On the day after the Paris terrorist attacks, the Notre Dame campus felt a little subdued for a football Saturday, but in unseasonable warmth and sunshine we generally carried on as usual. Although the previous night’s bombings and shootings made terrorism feel suddenly near again — closer than Beirut or the Sinai, the lightning strikes before the Paris thunder — the sense of being at a safe distance prevailed.
I walked across Notre Dame Avenue, where people stopped on the center line for the best angle of a Golden Dome snapshot, past the packed bookstore and through the gathering throngs on the Burke golf course parking lot. From overheard snatches of conversation, the question in the air wasn’t “Could it happen here,” but “What retaliation should be visited there?”
Wherever “there” is, when it comes to ISIS.
I was headed home after a lecture at the Snite Museum of Art. Briona Nic Dhiarmada, a professor of Irish Studies and Film, Television and Theater, had discussed the Keough-Naughton Institute’s upcoming documentary about the 1916 Easter Rising in Ireland.
The breaking news from Paris had little in common with the Dublin rebellion against the British a century ago, except as another violent episode in history. But a phrase from my reporting on the documentary for the Winter issue of Notre Dame Magazine came to mind. It had echoes in both places.
Irish historian Thomas Bartlett, a visiting faculty fellow at the Keough-Naughton Institute, was talking about unintended consequences of the Easter Rising: The many innocent bystanders killed in the crossfire, the partition of Ireland that few involved would have foreseen or sought.
“Once the guns start firing,” Bartlett said, “you never know what’s going to happen.”
If there’s a universal lesson of war, that may well be it. Still, the urge to fight back can overwhelm deliberation. Especially when disgust at the triggering act is still hot to the touch.
The British experienced that after their forceful quelling of the Easter Rising. The Empire ruled Ireland from Dublin Castle, and the rebels had taken up arms against them while the country’s soldiers were entrenched in the Great War in Europe. To London, this was blunt treason.
Irish public opinion even tracked with that, to a certain degree. There was pride in the Easter Rising’s bold assertion of Ireland’s sovereignty but also bitterness among families of Irishmen who were fighting and dying with the British army in Europe. When the leaders of the rebellion were captured and marched through Dublin, they were spat upon and booed.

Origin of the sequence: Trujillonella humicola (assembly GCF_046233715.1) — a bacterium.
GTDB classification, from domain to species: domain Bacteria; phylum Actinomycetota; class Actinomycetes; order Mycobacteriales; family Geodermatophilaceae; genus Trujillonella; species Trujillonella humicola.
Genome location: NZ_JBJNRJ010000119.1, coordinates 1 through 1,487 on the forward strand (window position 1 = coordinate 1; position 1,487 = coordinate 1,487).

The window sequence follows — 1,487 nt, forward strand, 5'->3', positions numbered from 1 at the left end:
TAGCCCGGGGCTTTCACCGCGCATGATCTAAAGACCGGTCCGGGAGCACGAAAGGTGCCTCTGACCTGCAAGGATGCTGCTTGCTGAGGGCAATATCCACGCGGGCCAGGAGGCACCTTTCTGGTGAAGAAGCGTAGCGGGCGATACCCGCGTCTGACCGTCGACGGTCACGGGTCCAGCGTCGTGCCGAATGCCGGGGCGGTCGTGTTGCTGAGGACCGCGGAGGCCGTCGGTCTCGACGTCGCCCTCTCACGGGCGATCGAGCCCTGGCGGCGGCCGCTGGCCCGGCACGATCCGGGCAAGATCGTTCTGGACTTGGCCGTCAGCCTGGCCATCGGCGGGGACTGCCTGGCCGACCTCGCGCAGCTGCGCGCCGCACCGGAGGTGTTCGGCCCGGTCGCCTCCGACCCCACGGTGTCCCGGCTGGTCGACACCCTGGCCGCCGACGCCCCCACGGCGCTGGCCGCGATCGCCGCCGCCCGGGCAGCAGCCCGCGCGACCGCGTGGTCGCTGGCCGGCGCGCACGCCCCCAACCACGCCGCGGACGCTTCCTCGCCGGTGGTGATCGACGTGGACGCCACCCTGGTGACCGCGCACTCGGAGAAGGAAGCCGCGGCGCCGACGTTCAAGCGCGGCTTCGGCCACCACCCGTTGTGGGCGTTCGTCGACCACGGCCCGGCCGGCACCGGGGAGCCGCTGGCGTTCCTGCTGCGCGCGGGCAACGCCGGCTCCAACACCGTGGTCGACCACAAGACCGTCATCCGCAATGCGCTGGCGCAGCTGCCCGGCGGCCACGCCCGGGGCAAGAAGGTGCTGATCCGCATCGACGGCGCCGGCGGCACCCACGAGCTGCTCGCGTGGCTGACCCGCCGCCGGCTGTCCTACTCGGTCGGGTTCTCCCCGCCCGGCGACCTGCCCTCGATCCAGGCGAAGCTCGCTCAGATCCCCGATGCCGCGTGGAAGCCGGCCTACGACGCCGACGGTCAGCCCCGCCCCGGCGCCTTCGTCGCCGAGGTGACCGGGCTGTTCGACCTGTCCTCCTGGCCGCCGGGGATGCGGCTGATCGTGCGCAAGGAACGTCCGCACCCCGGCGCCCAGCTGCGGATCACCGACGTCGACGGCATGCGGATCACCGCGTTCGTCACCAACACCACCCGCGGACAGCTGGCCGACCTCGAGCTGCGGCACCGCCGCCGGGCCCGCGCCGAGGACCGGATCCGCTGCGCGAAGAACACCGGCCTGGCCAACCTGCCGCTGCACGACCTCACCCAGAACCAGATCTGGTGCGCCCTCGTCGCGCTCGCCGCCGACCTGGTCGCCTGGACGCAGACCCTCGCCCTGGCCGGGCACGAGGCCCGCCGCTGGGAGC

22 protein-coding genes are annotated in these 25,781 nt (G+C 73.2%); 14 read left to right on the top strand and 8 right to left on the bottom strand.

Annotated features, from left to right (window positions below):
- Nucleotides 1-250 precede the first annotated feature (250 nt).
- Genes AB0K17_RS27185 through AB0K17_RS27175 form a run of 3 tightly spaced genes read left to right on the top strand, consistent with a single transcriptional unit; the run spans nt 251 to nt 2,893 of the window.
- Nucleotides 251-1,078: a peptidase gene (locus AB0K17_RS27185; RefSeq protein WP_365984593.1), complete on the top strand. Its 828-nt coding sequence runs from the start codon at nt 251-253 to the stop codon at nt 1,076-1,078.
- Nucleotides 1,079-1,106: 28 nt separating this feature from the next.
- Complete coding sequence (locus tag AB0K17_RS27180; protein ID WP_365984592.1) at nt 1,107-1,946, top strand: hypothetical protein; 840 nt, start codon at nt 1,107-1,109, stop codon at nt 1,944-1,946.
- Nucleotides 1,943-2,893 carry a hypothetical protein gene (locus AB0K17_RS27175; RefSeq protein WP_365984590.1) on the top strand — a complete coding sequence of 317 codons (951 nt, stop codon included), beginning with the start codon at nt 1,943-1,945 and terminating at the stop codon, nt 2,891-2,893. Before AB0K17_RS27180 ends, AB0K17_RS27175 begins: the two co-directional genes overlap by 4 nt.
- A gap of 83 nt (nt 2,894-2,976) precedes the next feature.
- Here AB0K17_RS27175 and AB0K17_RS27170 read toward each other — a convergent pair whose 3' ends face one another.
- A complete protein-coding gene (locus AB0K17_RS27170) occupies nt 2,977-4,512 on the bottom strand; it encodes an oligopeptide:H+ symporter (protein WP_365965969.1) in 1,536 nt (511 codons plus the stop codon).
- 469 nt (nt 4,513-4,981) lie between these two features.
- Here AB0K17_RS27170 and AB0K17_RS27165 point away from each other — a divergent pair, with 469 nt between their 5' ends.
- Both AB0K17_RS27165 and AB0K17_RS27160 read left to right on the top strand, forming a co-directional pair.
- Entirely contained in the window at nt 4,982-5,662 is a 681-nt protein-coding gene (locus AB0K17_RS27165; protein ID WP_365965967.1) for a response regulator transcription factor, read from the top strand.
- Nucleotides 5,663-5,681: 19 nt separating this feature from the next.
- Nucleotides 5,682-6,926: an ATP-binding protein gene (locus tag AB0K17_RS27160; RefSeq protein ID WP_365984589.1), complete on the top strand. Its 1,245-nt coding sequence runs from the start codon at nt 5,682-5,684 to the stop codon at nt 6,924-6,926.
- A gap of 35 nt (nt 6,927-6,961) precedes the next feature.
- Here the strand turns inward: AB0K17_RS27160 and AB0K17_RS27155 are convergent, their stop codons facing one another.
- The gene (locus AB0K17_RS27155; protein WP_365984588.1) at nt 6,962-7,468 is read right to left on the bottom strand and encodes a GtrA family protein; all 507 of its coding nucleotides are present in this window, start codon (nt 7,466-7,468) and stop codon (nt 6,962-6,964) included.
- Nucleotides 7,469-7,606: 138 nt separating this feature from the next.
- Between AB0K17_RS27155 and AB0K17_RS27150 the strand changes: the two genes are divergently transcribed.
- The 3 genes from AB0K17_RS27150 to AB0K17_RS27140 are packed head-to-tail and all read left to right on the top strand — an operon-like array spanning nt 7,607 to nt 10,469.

Then they were tried in secret courts martial and 16 were executed by firing squad, which turned out to be a major British miscalculation, invigorating the Irish independence movement. The British also let the condemned Eamon de Valera live — “a big mistake,” Nic Dhiarmada noted in response a question after her lecture, because he went on to become a towering figure in the ongoing fight.
“In their own minds, they were trying to stamp down on the ringleaders without going too far, without losing hearts and minds,” she said. “Of course, they did lose hearts and minds.”
To an American audience — particularly the one in town to root for the Fighting Irish — the cause the rebel leaders fought and died for rings just and true. A colonial oppressor is the ultimate adversary.
Even more galvanizing as an enemy to us now: ISIS and its nihilistic evil. There’s no moral equivalence between the Irish rebels of old, fighting for liberation from a foreign power, and ISIS, fighting to perpetrate its own bloody oppression. With no redeeming objective or justification, such as the pursuit of an otherwise peaceable Irish self-determination, no gray area clouds our judgment. Fire away.
As incomparable as the underlying circumstances are, allied Western military strength stands today where the British government did in 1916 — the attacked power, compelled to confront a threat to its security. The moral certainty of the current struggle and the indiscriminately destructive ISIS ideology only increases the sense of urgency to act.
Who’s right and who’s wrong in this conflict is the easy answer. What’s right and what’s wrong as a response is more complicated, however simple it seems when fear and anger are close and modern combat allows us to feel as far removed as we do from 1916 Dublin.
As Foreign Policy columnist Rosa Brooks writes, the frustrating reality is that terrorism is a problem that must be managed more than a danger that can be eradicated. Lessons of the recent past make even military leaders dubious about the effectiveness of force under current conditions.
I don’t claim to know the answers, but it seems especially important when the blood is up to make sure we’re asking ourselves the right questions. Because, as history has repeated, once the guns start firing, you never know what’s going to happen.
Jason Kelly is an associate editor of this magazine.